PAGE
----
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Don Mansfield

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About Don Mansfield

  • Birthday 11/04/1972

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    San Diego, CA

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  1. I may be hurting my reputation as "The Deviation Guy", but I don't think what Vern is proposing would constitute a deviation. He would just be notifying offerors of a possibility despite the Government's intent.
  2. Jamaal, There's series of courses on Wondrium (used to be The Great Courses) called "Law School for Everyone". The course on Contracts has a 30-minute lecture on consideration. It's the best explanation (and critique) of consideration that I know of. https://www.wondrium.com/law-school-for-everyone-contracts
  3. Doesn't FPDS-NG have a help desk or something?
  4. How is that Elliot Branch's fault? He said "review". Can you post the memo?
  5. What do you mean "acceptable"? Are you asking if the FAR prohibits it? If so, the FAR does not prohibit it.
  6. Did you read what is stated directly below FAR 47.207 (before the subsections begin)?
  7. I still remember 20+ years ago when I first read the Nash & Cibinic Report. My PCO shared an article about something we had been debating as a team (I think it had to do with clarifications v. discussions). I couldn't believe there were smart people writing thoughtfully about the seemingly mundane work we were doing. It brought my work to life. The trajectory of my career was forever changed. I wanted to be like those guys.
  8. Why not compare the proposed rates to the rates they pay on similar contracts? I think there would be a higher correlation between those data and the actual cost of performance than proposed rates and the actual cost of performance. If your task is to determine the probable cost, you're ignoring a significant piece of the puzzle. In competitive cost-reimbursement service contracting, it's not uncommon for an offeror to attempt to get a cost advantage by proposing the use of lower-paid personnel without an intention of actually using those proposed personnel during performance. The Government typically determines what the proposed individual would probably get paid if they were to work on the proposed contract, but they don't consider the probability of the lower-paid personnel actually working on the contract. They assume the proposed personnel will actually work on the contract and conclude that the offeror is a cheaper alternative. Savvy offerors know this. Some may say this is a dishonest practice by offerors. An economist would probably say it's a rational response to incentives.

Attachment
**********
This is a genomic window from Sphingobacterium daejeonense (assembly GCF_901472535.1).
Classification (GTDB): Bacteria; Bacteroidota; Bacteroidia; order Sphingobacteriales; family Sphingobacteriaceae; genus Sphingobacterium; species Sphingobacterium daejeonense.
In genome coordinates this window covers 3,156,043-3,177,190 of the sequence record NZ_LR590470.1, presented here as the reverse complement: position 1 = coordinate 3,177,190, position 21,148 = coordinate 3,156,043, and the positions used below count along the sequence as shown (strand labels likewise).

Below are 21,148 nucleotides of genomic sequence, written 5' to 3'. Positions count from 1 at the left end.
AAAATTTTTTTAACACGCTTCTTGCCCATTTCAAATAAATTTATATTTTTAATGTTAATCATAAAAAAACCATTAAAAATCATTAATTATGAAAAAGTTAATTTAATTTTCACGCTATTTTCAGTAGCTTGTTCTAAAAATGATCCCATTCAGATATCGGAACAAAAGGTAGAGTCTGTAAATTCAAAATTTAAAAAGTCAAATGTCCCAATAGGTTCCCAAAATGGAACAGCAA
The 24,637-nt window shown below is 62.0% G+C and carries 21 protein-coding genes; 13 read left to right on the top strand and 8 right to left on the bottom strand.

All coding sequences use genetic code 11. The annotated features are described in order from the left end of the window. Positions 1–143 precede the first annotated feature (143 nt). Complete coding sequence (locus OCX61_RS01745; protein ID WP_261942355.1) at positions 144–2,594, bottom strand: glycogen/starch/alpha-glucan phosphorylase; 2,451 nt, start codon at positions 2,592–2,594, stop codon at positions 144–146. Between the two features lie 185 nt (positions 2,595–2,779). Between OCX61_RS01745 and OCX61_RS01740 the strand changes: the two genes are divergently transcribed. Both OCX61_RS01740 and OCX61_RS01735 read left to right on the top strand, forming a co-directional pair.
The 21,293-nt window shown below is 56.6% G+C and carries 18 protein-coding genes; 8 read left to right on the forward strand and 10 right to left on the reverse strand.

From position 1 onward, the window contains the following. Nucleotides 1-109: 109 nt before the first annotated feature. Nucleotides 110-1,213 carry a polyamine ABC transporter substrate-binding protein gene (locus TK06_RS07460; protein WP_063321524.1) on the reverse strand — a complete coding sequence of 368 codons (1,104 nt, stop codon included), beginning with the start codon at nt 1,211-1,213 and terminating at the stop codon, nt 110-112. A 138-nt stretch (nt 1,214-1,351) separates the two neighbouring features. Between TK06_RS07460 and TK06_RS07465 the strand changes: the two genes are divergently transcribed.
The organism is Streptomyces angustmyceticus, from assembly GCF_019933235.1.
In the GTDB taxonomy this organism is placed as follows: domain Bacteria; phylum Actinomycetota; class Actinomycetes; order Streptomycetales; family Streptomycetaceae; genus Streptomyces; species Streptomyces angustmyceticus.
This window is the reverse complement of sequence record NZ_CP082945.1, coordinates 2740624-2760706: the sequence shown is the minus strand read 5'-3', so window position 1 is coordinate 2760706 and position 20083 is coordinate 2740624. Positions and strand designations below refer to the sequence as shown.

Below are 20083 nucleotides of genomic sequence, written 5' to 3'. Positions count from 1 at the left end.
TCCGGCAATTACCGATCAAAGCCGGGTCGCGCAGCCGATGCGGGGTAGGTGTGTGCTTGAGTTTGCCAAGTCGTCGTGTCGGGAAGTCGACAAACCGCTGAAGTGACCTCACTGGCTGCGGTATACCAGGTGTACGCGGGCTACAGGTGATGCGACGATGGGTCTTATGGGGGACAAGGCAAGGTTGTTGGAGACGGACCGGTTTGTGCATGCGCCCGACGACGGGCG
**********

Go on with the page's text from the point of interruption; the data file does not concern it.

9. Did the offeror provide performance information on similar contracts that they are currently performing or recently performed?
  10. This has been all cleared up by the FAR Councils. From today's Federal Register So we all know what this means now, right?
  11. I would suspect that the offeror is trying to recover a nonrecurring cost within the first two years. Maybe they have a high expectation that you'll exercise Option Year 1, but are not sure about the others. There could be a good reason. I wouldn't make an assumption that it's a clerical error.
  12. Good article on contract clarity: https://www.worldcc.com/Resources/Blogs-and-Journals/Contracting-Excellence-Journal/View/ArticleId/11251/If-we-wrote-our-contracts-for-ten-year-olds-would-our-eternal-search-for-contract-clarity-end
  13. @Lionel Hutz, Was on hiatus for a while. I wanted to get back to you, but don't feel that you need to respond. No, the UN recognizes countries as LDCs. Under delegation from the President, the USTR designates countries as LDCs pursuant to the TAA 19 U.S.C. 2511(b)(4). Not all LDCs recognized by the UN have been designated as LDCs by the USTR. Your argument seems to be that the clause cannot implement the TAA because it implements the BAA. I don't follow that logic. Why can't the clause implement both? I think the clause implements the BAA and most of the statutes listed at FAR 25.400(a). That's why the clause usually needs to be revised each time the list at FAR 25.400(a) is revised or some action is taken pursuant to the authority in those laws (e.g., when the USTR designates a country as an LDC). I assume you are referring to the "domestic content" test for BAA and the "substantial transformation" test associated with TAA. The clause has both tests. The definition of domestic construction material uses the BAA domestic content test. The definitions of Caribbean Basin country construction material, Free Trade Agreement country construction material, least developed country construction material, and WTO GPA country construction material all use the "substantial transformation" test. In any case, I appreciate the discussion and apologize for taking so long to respond.
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